Bobby Lewis, NewsOn6.com
TULSA, Oklahoma -- Oral Roberts averaged 3,372 fans per game last season. By comparison, that figure is roughly ten times larger than the population of star forward Damen Bell-Holter's home town.
Bell-Holter grew up in Hydaburg, Alaska, a town that's roughly an hour flight away from Seattle. Hydaburg is home to a basketball community that's growing, and Bell-Holter is a major part of that growth.
The 6-foot-10 forward returned to Tulsa after hosting basketball camps in Hydaburg and nearby Ketchikan and Craig. He even spent time in Canada this month trying to boost his sport's popularity in those regions.
"I'm trying to turn it into an every year thing," he said Friday at the Mabee Center. "I did it last summer. When I was a kid, we didn't have that. We didn't have people coming back and doing those types of things."
Bell-Holter is a budding star back in Alaska. He's one of just three active men's Division-I basketball players from the union's most northern territory. His home town is home to just 350 people. It's the type of place where everyone knows your name.
That intimacy makes what he's doing on the court even more important.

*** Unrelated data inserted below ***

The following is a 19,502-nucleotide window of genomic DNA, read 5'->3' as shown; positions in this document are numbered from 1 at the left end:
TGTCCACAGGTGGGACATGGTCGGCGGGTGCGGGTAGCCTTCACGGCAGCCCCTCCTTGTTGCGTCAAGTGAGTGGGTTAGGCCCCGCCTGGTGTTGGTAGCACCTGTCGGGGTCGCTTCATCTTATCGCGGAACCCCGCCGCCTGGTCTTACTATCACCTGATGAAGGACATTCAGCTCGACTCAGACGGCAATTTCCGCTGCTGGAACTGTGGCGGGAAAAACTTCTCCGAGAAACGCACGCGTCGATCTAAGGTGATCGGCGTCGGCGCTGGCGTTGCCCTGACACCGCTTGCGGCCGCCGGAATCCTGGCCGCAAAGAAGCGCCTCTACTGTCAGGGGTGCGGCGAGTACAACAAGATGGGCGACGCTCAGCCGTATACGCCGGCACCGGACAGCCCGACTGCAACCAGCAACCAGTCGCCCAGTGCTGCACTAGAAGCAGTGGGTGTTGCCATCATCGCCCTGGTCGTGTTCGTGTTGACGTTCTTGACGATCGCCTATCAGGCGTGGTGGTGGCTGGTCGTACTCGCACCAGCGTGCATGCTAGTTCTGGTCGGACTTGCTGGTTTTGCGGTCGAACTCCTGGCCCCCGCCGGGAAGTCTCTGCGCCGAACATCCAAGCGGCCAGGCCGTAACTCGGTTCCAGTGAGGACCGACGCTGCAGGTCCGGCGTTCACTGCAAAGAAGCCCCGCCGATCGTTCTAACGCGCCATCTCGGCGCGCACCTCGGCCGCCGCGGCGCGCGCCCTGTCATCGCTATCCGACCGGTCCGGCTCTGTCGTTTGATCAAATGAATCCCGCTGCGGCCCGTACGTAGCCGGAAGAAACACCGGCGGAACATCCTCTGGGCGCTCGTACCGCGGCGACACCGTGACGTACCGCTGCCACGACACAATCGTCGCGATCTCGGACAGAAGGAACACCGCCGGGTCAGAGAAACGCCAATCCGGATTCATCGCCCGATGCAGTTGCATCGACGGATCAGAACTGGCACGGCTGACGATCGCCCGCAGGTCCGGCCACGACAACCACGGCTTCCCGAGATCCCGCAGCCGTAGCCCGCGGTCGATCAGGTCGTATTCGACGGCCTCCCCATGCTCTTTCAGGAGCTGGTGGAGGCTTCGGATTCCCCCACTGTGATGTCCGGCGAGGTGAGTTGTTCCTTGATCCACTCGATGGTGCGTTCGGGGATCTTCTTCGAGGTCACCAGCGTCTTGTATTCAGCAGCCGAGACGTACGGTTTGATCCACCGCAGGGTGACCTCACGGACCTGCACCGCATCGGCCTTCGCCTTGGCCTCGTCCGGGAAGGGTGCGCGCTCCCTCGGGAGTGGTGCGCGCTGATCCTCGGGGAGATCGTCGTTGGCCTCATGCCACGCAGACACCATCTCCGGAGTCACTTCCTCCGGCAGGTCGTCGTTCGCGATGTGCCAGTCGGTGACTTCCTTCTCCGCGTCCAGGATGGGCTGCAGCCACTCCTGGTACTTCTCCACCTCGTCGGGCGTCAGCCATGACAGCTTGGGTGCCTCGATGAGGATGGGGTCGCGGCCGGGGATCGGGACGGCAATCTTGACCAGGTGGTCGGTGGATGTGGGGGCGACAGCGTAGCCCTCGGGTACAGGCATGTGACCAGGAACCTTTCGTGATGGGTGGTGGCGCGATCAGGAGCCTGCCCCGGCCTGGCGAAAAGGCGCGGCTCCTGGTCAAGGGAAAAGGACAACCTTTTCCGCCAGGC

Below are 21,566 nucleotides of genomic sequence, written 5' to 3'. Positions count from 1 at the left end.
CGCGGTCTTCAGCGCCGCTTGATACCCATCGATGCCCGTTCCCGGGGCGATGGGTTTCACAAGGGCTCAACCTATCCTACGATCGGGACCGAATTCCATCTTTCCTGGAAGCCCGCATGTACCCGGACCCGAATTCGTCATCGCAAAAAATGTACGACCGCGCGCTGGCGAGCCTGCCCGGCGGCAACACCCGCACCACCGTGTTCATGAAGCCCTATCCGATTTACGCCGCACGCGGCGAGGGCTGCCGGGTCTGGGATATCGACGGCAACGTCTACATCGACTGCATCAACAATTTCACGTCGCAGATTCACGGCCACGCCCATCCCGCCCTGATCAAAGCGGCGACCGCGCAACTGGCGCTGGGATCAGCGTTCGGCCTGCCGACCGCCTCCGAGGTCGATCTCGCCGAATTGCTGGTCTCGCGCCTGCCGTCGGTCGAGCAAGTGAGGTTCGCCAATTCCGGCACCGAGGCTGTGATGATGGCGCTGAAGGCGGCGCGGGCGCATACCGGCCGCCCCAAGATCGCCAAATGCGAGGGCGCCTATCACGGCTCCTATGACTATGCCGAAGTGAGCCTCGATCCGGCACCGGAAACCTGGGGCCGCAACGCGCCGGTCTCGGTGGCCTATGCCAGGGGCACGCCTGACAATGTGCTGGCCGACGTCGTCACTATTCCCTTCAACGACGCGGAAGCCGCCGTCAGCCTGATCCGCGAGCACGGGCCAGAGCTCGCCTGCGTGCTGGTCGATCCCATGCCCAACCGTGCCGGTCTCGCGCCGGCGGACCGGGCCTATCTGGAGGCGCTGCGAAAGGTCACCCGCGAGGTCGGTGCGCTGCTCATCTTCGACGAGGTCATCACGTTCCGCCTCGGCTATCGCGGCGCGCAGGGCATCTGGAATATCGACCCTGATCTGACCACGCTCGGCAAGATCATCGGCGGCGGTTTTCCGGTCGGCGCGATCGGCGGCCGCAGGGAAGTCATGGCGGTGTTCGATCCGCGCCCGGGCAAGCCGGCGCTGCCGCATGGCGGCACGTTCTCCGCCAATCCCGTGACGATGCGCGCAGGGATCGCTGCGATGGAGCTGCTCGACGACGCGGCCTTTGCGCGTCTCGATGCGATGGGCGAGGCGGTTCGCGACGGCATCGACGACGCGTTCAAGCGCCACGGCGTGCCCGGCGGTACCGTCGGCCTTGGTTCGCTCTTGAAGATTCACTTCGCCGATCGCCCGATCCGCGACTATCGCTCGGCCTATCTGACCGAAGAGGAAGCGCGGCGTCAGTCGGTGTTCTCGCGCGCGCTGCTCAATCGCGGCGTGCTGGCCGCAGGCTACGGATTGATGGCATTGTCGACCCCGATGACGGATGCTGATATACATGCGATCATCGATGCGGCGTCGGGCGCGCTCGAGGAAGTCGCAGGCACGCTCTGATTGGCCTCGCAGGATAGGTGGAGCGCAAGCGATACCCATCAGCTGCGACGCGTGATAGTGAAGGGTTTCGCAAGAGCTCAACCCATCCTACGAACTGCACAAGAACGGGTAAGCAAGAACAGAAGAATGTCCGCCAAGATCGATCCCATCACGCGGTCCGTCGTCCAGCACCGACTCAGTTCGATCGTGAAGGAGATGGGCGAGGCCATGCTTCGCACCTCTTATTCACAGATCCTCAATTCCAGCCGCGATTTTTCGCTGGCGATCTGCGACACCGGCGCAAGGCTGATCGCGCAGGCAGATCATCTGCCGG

"I'm from there. I grew up there. I can relate to where they come from," he said. "I know how tough it is to get out of there and how tough it is to make it out of there."
Bell-Holter is often the subject of the Alaska Sports Blog, a site that's dedicated to updating Alaskans on how their top athletes are performing around the world. Bell-Holter landed at ORU after being recruited by schools much closer to home, like the University of Washington.
Now that he's established as a collegiate athlete, he takes his role very seriously.
"If my story can make a difference in somebody else's life, than I'm all for it," he said.
Bell-Holter had success as the starting forward a year ago. As a sophomore he averaged 13.3 points and 7.8 rebounds per game. The Golden Eagles finished 2010 with a 19-16 overall record.